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Indiana exports hit record, but growth slows

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Indiana exports rose to a record $34.4 billion in 2012 while growing at a rate exceeding the Midwest’s and the nation’s.

Indiana exports grew by 6.6 percent in 2012, up from $32.2 billion in 2011, said Indiana University's Kelley School of Business, which released its annual export report Thursday. The report was produced by the Indiana Business Research Center.

Midwestern exports increased by 6.1 percent. The national rate of growth was 4.4 percent.

Despite the record amount, the rate of export growth has fallen off dramatically both in Indiana and nationally.

Exports from Indiana grew 25.6 percent in 2010 and 12.3 percent in 2011. The nation experienced growth rates of  21 percent in 2010 and 15.8 percent in 2011.

"Indiana recovered quickly from the adverse effects of the Great Recession, but the economic turmoil of the eurozone countries and slow recovery worldwide reduced the acceleration in exports," wrote Tanya Hall, an economic research analyst at the research center and co-author of the report.

Canada remains the largest market for Indiana, receiving more than 35 percent, or $11.9 billion, of Indiana’s exports. Mexico ranks second at $3.9 billion, or about 12 percent.

The state’s top export was vehicles and parts ($7.9 billion), followed by pharmaceutical products ($6 billion) and industrial machinery ($5.5 billion).
 

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  1. Those of you yelling to deport them all should at least understand that the law allows minors (if not from a bordering country) to argue for asylum. If you don't like the law, you can petition Congress to change it. But you can't blindly scream that they all need to be deported now, unless you want your government to just decide which laws to follow and which to ignore.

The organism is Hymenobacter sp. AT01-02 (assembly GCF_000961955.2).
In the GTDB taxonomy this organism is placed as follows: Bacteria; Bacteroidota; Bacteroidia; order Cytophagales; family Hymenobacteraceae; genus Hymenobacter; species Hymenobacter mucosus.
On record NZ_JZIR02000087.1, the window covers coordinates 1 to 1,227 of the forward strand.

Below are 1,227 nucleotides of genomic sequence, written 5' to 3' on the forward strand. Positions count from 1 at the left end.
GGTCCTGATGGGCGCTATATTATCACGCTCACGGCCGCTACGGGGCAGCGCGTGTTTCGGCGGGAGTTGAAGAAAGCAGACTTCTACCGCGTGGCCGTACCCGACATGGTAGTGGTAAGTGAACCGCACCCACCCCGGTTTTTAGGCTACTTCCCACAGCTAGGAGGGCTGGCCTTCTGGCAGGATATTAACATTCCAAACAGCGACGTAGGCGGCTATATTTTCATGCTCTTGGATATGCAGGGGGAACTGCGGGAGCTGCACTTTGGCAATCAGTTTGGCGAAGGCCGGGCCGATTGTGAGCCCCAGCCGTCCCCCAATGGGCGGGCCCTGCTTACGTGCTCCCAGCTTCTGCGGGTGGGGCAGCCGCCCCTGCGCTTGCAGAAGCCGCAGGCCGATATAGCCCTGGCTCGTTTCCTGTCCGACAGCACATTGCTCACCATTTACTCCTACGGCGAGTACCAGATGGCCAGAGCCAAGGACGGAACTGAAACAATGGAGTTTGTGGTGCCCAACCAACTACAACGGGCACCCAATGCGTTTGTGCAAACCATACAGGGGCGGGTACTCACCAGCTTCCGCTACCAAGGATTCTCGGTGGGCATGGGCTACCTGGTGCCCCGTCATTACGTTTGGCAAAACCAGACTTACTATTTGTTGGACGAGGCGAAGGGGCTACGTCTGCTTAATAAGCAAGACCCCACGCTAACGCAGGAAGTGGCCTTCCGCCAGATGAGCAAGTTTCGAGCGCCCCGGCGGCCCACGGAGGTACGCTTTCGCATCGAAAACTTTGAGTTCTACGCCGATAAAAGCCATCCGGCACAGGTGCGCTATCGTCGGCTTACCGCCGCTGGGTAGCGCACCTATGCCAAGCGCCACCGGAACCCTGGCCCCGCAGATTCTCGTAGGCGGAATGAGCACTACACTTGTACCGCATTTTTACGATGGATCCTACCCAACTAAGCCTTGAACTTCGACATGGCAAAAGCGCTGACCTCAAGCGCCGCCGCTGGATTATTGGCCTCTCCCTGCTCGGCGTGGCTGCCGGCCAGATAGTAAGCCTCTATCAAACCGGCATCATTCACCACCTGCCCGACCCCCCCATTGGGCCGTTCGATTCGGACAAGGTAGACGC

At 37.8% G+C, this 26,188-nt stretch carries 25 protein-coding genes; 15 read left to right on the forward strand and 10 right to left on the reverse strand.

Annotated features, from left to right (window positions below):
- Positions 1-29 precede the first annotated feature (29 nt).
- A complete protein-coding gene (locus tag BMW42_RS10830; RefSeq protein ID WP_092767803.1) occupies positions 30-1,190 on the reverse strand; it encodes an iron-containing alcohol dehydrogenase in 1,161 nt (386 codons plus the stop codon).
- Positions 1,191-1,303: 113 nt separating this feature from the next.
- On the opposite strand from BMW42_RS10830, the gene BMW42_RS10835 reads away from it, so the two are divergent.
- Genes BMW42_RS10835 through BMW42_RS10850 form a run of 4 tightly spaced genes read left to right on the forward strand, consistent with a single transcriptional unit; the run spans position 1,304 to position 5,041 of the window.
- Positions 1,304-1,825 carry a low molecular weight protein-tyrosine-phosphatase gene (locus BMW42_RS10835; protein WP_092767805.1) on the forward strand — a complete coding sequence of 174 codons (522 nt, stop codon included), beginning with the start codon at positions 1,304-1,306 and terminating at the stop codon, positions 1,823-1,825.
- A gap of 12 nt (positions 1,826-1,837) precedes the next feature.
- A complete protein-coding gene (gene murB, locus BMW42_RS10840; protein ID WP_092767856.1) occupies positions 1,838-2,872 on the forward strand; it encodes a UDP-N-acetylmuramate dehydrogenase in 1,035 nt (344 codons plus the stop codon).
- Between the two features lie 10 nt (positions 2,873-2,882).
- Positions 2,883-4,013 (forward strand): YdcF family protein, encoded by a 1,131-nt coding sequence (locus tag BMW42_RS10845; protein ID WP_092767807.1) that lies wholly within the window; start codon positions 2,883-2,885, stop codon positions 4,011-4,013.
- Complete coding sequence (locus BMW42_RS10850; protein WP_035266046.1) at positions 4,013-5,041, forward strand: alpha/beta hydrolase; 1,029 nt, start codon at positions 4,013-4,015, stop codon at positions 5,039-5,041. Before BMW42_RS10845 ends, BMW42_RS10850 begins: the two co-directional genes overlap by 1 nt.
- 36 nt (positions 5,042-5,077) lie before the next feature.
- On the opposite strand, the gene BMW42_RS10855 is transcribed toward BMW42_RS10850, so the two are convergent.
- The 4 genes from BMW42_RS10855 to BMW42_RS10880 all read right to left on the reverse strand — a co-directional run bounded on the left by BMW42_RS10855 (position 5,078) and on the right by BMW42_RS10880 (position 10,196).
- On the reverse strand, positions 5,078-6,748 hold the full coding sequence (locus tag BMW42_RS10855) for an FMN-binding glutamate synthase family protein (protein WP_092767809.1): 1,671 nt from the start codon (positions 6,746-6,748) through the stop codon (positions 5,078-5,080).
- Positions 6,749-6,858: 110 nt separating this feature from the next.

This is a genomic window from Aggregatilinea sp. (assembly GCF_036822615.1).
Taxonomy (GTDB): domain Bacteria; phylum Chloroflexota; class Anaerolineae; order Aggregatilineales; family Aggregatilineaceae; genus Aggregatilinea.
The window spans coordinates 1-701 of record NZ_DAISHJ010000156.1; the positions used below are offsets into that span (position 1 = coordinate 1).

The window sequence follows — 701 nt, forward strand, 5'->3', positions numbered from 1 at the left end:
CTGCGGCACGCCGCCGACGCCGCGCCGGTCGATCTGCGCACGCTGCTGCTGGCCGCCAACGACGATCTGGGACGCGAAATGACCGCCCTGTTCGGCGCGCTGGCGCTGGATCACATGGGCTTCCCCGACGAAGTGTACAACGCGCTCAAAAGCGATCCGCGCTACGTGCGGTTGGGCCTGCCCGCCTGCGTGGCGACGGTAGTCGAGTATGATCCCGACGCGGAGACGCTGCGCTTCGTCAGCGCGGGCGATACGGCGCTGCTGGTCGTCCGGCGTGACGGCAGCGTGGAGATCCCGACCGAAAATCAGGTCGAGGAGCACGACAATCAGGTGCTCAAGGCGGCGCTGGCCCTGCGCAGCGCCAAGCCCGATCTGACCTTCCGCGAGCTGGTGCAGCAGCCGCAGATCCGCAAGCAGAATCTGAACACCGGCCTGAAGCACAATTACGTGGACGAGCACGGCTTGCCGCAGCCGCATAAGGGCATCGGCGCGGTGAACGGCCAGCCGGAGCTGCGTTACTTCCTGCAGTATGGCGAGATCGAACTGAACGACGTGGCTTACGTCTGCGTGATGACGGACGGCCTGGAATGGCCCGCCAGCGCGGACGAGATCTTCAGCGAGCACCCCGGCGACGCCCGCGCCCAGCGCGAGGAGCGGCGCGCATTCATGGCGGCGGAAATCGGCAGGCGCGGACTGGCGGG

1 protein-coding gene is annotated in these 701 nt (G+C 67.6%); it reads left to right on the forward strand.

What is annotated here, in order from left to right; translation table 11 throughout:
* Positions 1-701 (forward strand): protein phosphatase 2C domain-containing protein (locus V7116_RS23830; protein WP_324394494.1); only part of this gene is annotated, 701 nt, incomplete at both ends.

2. 52,000 children in a country with a population of nearly 300 million is decimal dust or a nano-amount of people that can be easily absorbed. In addition, the flow of children from central American countries is decreasing. BL - the country can easily absorb these children while at the same time trying to discourage more children from coming. There is tension between economic concerns and the values of Judeo-Christian believers. But, I cannot see how the economic argument can stand up against the values of the believers, which most people in this country espouse (but perhaps don't practice). The Governor, who is an alleged religious man and a family man, seems to favor the economic argument; I do not see how his position is tenable under the circumstances. Yes, this is a complicated situation made worse by politics but....these are helpless children without parents and many want to simply "ship" them back to who knows where. Where are our Hoosier hearts? I thought the term Hoosier was synonymous with hospitable.

  3. Illegal aliens. Not undocumented workers (too young anyway). I note that this article never uses the word illegal and calls them immigrants. Being married to a naturalized citizen, these people are criminals and need to be deported as soon as humanly possible. The border needs to be closed NOW.

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